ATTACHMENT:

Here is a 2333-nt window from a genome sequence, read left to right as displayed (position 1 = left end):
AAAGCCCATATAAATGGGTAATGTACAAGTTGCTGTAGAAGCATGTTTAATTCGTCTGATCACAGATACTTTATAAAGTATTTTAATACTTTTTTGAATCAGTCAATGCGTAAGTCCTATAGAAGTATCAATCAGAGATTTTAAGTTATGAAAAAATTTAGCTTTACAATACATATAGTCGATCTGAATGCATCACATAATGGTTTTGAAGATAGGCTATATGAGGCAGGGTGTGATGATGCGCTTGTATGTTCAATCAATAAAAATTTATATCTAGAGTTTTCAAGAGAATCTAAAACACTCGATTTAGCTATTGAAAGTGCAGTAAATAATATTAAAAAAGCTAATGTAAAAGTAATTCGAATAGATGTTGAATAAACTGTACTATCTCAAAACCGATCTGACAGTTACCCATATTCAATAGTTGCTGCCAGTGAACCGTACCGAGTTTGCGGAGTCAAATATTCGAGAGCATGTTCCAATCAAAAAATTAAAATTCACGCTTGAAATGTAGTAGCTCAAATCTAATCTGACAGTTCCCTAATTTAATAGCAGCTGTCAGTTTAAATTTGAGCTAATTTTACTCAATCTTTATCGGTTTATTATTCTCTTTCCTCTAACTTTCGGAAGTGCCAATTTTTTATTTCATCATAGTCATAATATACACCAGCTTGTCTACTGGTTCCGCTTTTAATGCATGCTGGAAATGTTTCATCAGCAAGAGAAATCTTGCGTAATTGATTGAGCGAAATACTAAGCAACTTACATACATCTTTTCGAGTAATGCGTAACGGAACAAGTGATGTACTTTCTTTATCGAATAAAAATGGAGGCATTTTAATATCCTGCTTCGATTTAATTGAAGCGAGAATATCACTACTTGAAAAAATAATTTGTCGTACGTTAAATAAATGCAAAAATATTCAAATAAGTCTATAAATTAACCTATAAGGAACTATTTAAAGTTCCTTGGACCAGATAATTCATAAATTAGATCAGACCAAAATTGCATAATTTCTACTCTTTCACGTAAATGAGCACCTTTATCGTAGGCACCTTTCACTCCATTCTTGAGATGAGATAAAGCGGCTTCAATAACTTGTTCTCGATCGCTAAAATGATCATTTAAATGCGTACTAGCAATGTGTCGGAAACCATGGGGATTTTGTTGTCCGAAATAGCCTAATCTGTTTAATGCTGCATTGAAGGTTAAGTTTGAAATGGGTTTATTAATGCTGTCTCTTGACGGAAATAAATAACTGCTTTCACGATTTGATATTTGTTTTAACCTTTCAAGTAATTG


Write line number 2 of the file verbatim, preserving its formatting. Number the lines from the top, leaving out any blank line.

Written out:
AAAGCCCATATAAATGGGTAATGTACAAGTTGCTGTAGAAGCATGTTTAATTCGTCTGATCACAGATACTTTATAAAGTATTTTAATACTTTTTTGAATCAGTCAATGCGTAAGTCCTATAGAAGTATCAATCAGAGATTTTAAGTTATGAAAAAATTTAGCTTTACAATACATATAGTCGATCTGAATGCATCACATAATGGTTTTGAAGATAGGCTATATGAGGCAGGGTGTGATGATGCGCTTGTATGTTCAATCAATAAAAATTTATATCTAGAGTTTTCAAGAGAATCTAAAACACTCGATTTAGCTATTGAAAGTGCAGTAAATAATATTAAAAAAGCTAATGTAAAAGTAATTCGAATAGATGTTGAATAAACTGTACTATCTCAAAACCGATCTGACAGTTACCCATATTCAATAGTTGCTGCCAGTGAACCGTACCGAGTTTGCGGAGTCAAATATTCGAGAGCATGTTCCAATCAAAAAATTAAAATTCACGCTTGAAATGTAGTAGCTCAAATCTAATCTGACAGTTCCCTAATTTAATAGCAGCTGTCAGTTTAAATTTGAGCTAATTTTACTCAATCTTTATCGGTTTATTATTCTCTTTCCTCTAACTTTCGGAAGTGCCAATTTTTTATTTCATCATAGTCATAATATACACCAGCTTGTCTACTGGTTCCGCTTTTAATGCATGCTGGAAATGTTTCATCAGCAAGAGAAATCTTGCGTAATTGATTGAGCGAAATACTAAGCAACTTACATACATCTTTTCGAGTAATGCGTAACGGAACAAGTGATGTACTTTCTTTATCGAATAAAAATGGAGGCATTTTAATATCCTGCTTCGATTTAATTGAAGCGAGAATATCACTACTTGAAAAAATAATTTGTCGTACGTTAAATAAATGCAAAAATATTCAAATAAGTCTATAAATTAACCTATAAGGAACTATTTAAAGTTCCTTGGACCAGATAATTCATAAATTAGATCAGACCAAAATTGCATAATTTCTACTCTTTCACGTAAATGAGCACCTTTATCGTAGGCACCTTTCACTCCATTCTTGAGATGAGATAAAGCGGCTTCAATAACTTGTTCTCGATCGCTAAAATGATCATTTAAATGCGTACTAGCAATGTGTCGGAAACCATGGGGATTTTGTTGTCCGAAATAGCCTAATCTGTTTAATGCTGCATTGAAGGTTAAGTTTGAAATGGGTTTATTAATGCTGTCTCTTGACGGAAATAAATAACTGCTTTCACGATTTGATATTTGTTTTAACCTTTCAAGTAATTG